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Q & A: Twisting and Turning

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Most recent answer: 10/22/2007
HI, I am doing a project in math on the Physics involved in Twisting. I am especiall interested in the Angles of somersaults and twist and tilt. Thank you,
- Alexandra (age 17)
Milton, WI

Hi Alexandra,

That sounds like an excellent project to work on! And a difficult one, too. We usually leave the topics of rotation and angular momentum to the end of the introductory college-level mechanics courses, and there is quite a lot of material to cover. I would recommend looking in the section on "rotational motion" in a physics textbook.

Even in physics textbooks, you may find little about "twisting", and more about things that turn or fly through the air or both at the same time. Twisting, however, means that the object is changing shape, which is very important in gymnastics and dance and is a complicated subject because of all the different ways that an object can twist and bend, and how the different parts pull on one another to change the motion of the whole. As an example, cats always fall paws down when you drop them. They do this, by twisting their bodies (and tails) in just such a way that one part turns first and then the other, yielding a net change in the direction the paws are pointing even though there is no rotational angular momentum (a neat trick!).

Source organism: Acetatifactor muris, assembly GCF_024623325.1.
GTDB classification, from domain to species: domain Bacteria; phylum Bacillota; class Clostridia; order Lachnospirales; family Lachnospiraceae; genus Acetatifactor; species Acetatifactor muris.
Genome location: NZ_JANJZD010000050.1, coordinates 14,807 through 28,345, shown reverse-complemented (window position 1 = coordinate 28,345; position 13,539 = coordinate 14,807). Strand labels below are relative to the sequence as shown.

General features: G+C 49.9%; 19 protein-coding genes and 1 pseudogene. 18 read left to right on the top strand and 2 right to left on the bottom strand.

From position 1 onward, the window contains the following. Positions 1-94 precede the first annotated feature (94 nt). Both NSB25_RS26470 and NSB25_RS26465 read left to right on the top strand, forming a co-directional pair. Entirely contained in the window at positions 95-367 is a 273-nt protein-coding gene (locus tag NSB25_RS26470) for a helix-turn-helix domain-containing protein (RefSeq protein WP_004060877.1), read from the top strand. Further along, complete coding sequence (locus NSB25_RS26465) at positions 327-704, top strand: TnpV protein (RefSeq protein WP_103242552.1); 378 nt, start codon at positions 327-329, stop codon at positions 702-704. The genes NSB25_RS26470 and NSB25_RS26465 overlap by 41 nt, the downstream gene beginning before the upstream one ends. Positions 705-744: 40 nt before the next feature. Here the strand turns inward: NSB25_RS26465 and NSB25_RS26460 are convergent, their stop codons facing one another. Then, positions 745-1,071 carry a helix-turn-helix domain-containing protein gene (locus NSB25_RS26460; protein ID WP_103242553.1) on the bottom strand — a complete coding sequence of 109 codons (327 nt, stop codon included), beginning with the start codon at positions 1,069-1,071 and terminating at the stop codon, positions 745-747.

Tom J.

(published on 10/22/2007)

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